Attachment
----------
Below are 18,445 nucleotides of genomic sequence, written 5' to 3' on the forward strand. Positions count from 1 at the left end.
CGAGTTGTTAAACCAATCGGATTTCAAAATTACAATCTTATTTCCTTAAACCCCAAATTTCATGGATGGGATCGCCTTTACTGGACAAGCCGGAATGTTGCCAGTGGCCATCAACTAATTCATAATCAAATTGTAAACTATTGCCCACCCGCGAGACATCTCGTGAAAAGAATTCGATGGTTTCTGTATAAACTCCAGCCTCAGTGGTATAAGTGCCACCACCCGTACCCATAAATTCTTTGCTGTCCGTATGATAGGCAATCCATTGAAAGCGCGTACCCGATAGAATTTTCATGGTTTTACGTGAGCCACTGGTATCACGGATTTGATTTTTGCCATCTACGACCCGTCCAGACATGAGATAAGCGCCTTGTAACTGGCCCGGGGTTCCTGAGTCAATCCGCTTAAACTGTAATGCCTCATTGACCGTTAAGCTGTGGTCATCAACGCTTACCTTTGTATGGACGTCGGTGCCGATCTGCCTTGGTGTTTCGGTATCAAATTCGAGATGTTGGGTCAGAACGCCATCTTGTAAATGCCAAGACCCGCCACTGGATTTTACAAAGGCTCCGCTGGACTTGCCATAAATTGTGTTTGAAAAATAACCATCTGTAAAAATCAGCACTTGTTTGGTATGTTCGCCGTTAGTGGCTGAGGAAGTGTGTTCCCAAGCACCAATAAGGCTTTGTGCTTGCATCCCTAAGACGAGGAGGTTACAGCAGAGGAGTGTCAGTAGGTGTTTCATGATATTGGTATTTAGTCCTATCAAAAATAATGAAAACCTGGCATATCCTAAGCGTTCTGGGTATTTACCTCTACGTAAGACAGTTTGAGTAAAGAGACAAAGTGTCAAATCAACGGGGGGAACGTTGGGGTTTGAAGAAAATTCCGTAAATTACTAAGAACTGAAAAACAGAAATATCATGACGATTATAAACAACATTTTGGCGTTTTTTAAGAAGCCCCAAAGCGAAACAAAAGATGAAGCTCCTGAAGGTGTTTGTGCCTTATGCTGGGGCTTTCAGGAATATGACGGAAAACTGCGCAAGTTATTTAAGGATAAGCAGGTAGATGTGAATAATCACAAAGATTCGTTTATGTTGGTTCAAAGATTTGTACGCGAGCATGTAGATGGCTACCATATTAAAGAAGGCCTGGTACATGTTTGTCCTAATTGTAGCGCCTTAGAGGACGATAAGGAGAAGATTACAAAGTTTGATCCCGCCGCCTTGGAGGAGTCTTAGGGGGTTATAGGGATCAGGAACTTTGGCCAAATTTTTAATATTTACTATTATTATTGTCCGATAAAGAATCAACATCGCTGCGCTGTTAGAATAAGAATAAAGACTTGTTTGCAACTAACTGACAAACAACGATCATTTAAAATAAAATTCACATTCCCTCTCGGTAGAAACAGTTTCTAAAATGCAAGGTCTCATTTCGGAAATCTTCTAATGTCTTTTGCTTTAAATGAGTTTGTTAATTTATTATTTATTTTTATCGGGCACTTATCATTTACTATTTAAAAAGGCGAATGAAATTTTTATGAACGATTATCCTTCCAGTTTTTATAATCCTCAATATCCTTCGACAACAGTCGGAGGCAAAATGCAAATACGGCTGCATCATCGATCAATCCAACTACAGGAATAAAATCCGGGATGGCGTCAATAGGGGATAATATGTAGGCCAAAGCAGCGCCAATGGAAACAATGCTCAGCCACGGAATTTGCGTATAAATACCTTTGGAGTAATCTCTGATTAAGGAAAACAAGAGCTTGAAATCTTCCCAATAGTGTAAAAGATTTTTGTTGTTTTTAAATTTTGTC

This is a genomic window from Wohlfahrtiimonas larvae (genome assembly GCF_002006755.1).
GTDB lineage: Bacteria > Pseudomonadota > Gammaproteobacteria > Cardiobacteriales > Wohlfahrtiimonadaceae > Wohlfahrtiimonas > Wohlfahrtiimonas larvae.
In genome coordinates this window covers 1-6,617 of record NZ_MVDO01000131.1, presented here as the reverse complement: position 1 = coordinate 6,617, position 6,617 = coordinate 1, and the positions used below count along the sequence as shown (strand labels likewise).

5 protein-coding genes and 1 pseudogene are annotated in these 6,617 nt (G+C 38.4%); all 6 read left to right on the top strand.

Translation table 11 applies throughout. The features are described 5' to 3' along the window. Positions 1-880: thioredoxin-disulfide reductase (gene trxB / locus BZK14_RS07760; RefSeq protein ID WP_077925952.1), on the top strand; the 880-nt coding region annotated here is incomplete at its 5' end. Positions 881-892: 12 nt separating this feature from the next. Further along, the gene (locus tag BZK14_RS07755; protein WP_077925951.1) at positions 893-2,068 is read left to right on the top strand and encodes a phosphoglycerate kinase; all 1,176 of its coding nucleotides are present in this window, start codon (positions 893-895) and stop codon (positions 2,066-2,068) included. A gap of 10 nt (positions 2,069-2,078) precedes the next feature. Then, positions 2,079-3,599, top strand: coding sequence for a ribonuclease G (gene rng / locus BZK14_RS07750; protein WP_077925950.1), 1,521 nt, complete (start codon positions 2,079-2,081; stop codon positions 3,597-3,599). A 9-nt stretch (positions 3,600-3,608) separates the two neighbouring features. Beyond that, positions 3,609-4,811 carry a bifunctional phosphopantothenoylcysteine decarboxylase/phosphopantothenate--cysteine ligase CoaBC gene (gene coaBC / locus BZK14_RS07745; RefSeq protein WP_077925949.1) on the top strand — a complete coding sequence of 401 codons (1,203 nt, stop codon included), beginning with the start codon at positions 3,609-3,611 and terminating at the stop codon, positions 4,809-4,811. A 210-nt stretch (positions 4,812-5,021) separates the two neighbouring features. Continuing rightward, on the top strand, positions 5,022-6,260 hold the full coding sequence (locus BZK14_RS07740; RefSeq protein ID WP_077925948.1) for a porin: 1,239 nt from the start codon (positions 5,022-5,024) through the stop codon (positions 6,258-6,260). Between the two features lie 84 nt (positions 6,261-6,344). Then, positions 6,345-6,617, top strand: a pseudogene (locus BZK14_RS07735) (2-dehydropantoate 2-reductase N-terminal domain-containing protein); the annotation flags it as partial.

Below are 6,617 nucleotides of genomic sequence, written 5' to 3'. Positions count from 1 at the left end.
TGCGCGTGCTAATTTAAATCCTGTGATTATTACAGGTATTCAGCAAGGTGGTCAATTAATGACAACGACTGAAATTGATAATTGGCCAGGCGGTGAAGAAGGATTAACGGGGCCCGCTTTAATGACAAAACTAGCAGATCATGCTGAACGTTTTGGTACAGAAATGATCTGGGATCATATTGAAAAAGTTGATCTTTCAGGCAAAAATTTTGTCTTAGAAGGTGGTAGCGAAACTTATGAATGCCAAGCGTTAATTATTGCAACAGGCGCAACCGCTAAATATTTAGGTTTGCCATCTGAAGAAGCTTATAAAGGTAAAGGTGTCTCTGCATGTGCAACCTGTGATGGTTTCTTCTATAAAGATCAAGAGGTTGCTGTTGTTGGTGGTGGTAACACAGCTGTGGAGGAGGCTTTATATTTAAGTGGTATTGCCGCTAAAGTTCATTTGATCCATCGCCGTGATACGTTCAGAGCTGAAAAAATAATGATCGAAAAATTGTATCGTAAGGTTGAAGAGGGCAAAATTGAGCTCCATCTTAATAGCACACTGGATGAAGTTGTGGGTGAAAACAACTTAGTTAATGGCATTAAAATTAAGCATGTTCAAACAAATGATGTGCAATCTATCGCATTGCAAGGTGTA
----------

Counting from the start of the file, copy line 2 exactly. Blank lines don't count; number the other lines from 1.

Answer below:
CGAGTTGTTAAACCAATCGGATTTCAAAATTACAATCTTATTTCCTTAAACCCCAAATTTCATGGATGGGATCGCCTTTACTGGACAAGCCGGAATGTTGCCAGTGGCCATCAACTAATTCATAATCAAATTGTAAACTATTGCCCACCCGCGAGACATCTCGTGAAAAGAATTCGATGGTTTCTGTATAAACTCCAGCCTCAGTGGTATAAGTGCCACCACCCGTACCCATAAATTCTTTGCTGTCCGTATGATAGGCAATCCATTGAAAGCGCGTACCCGATAGAATTTTCATGGTTTTACGTGAGCCACTGGTATCACGGATTTGATTTTTGCCATCTACGACCCGTCCAGACATGAGATAAGCGCCTTGTAACTGGCCCGGGGTTCCTGAGTCAATCCGCTTAAACTGTAATGCCTCATTGACCGTTAAGCTGTGGTCATCAACGCTTACCTTTGTATGGACGTCGGTGCCGATCTGCCTTGGTGTTTCGGTATCAAATTCGAGATGTTGGGTCAGAACGCCATCTTGTAAATGCCAAGACCCGCCACTGGATTTTACAAAGGCTCCGCTGGACTTGCCATAAATTGTGTTTGAAAAATAACCATCTGTAAAAATCAGCACTTGTTTGGTATGTTCGCCGTTAGTGGCTGAGGAAGTGTGTTCCCAAGCACCAATAAGGCTTTGTGCTTGCATCCCTAAGACGAGGAGGTTACAGCAGAGGAGTGTCAGTAGGTGTTTCATGATATTGGTATTTAGTCCTATCAAAAATAATGAAAACCTGGCATATCCTAAGCGTTCTGGGTATTTACCTCTACGTAAGACAGTTTGAGTAAAGAGACAAAGTGTCAAATCAACGGGGGGAACGTTGGGGTTTGAAGAAAATTCCGTAAATTACTAAGAACTGAAAAACAGAAATATCATGACGATTATAAACAACATTTTGGCGTTTTTTAAGAAGCCCCAAAGCGAAACAAAAGATGAAGCTCCTGAAGGTGTTTGTGCCTTATGCTGGGGCTTTCAGGAATATGACGGAAAACTGCGCAAGTTATTTAAGGATAAGCAGGTAGATGTGAATAATCACAAAGATTCGTTTATGTTGGTTCAAAGATTTGTACGCGAGCATGTAGATGGCTACCATATTAAAGAAGGCCTGGTACATGTTTGTCCTAATTGTAGCGCCTTAGAGGACGATAAGGAGAAGATTACAAAGTTTGATCCCGCCGCCTTGGAGGAGTCTTAGGGGGTTATAGGGATCAGGAACTTTGGCCAAATTTTTAATATTTACTATTATTATTGTCCGATAAAGAATCAACATCGCTGCGCTGTTAGAATAAGAATAAAGACTTGTTTGCAACTAACTGACAAACAACGATCATTTAAAATAAAATTCACATTCCCTCTCGGTAGAAACAGTTTCTAAAATGCAAGGTCTCATTTCGGAAATCTTCTAATGTCTTTTGCTTTAAATGAGTTTGTTAATTTATTATTTATTTTTATCGGGCACTTATCATTTACTATTTAAAAAGGCGAATGAAATTTTTATGAACGATTATCCTTCCAGTTTTTATAATCCTCAATATCCTTCGACAACAGTCGGAGGCAAAATGCAAATACGGCTGCATCATCGATCAATCCAACTACAGGAATAAAATCCGGGATGGCGTCAATAGGGGATAATATGTAGGCCAAAGCAGCGCCAATGGAAACAATGCTCAGCCACGGAATTTGCGTATAAATACCTTTGGAGTAATCTCTGATTAAGGAAAACAAGAGCTTGAAATCTTCCCAATAGTGTAAAAGATTTTTGTTGTTTTTAAATTTTGTC